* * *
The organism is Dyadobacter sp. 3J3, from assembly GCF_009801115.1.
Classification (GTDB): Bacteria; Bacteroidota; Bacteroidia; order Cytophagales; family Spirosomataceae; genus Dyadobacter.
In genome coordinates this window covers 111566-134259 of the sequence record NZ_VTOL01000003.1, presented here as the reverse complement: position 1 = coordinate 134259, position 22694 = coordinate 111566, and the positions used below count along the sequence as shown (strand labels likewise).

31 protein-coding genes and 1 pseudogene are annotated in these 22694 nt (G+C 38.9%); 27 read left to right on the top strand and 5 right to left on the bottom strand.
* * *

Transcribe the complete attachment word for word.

The organism is Dyadobacter sp. 3J3, from assembly GCF_009801115.1.
Classification (GTDB): Bacteria; Bacteroidota; Bacteroidia; order Cytophagales; family Spirosomataceae; genus Dyadobacter.
In genome coordinates this window covers 111566-134259 of the sequence record NZ_VTOL01000003.1, presented here as the reverse complement: position 1 = coordinate 134259, position 22694 = coordinate 111566, and the positions used below count along the sequence as shown (strand labels likewise).

31 protein-coding genes and 1 pseudogene are annotated in these 22694 nt (G+C 38.9%); 27 read left to right on the top strand and 5 right to left on the bottom strand.